In March last year, I came across a Belgian woman on the internet who was hosting an online summit, “Beating Binge Eating”. I signed up because I thought, “This is me!” And that was the start of my journey to change. I was glued to the daily interviews for the entire month. Nothing much changed in my physical and emotional eating, but something definitely changed inside. I got a different perspective from these professionals who’d been through what I was going through. I completely related to them, which was such a change. Having an eating disorder had always been lonely – I felt embarassed and isolated. Before I found the summit, I’d been to 12-step programmes focusing on self-harm.

Overeating is the problem most people struggled with. I stopped going to those as I started to feel defined by my condition. You’d have to introduce yourself at each session: “Hi, I’m Jess; I’m a self-harm addict.” At first I didn’t think about it too much, but later it started to bother me. Firstly, I don’t like the word ‘addict’, and I don’t think food addiction is a thing. We need food. It’s not about the food – it’s about emotions. I acknowledge that for some people these groups are transformative, but the biggest thing for me was learning not to see food as the enemy, and I learnt that through the online summit. After the summit, I joined the Facebook groups of these inspiring women. Their focus was binge-eating. Usually there’s a focus on anorexia, bulimia and even orthorexia but not binge-eating, because it’s associated with a lack of willpower or control. Most of them emphasised that you have to let go of the idea that diets work. Many also said that although willpower is admired and encouraged societally, it’s a myth. They talked about a different approach: intuitive eating, which is about trusting your body and seeing it as a wise entity.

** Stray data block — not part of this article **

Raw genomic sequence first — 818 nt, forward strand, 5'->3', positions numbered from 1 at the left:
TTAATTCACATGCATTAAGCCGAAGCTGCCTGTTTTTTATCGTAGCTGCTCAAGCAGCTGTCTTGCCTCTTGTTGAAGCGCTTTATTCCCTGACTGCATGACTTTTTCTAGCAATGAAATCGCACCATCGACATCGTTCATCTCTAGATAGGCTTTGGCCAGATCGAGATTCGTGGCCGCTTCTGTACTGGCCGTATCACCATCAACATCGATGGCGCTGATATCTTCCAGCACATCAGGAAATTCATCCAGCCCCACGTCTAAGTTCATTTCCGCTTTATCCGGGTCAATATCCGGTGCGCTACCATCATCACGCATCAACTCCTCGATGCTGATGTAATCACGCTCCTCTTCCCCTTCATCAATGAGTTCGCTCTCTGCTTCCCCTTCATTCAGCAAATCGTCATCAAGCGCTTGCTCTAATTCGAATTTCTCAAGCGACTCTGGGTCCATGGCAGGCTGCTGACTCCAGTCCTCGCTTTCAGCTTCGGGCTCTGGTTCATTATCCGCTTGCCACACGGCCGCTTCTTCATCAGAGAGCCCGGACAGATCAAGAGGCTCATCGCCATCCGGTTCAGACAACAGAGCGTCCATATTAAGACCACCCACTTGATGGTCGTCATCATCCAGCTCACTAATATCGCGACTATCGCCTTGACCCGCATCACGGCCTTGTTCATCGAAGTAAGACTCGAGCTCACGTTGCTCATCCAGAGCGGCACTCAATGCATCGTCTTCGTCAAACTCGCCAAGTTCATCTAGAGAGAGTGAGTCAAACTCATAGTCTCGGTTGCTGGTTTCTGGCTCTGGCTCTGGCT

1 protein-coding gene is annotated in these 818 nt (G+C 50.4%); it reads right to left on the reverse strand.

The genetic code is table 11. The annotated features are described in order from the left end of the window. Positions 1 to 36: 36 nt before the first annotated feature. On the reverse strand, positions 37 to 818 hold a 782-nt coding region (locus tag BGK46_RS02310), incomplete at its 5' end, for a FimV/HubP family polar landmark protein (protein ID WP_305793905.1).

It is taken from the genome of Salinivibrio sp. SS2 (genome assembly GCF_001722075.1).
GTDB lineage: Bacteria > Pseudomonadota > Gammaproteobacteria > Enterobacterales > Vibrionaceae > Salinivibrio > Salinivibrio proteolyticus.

Compassion for myself is the big tool I had to learn. It’s about being kind to yourself, no matter what you’re going through. Some of the women gave away free one-on-one Skype sessions, and I did about six coaching calls with them. One of them, Gillian Hood, offered me a massive discount on her programme, but as a student living in SA it still wasn’t financially viable. So I opened up to my dad. He was so respectful and supportive, and agreed to help me out. Gillian’s coaching was lifechanging. It was amazing to be in touch with someone who was so professional and clued-up. Her teaching is based on eating intuitively. My first goal was to eat three meals a day. It sounds absurd, but allowing myself to eat was a big step. It wasn’t about losing or gaining weight; it was about getting to the psychological and emotional root of the problem, of which disordered eating was a side effect. We dealt with issues I needed to work through. She had incredible feedback and was so positive. We also did a lot of work around self-care. She encouraged me to journal about how I was feeling. We worked on changing primary thoughts, like “I’m not good enough”.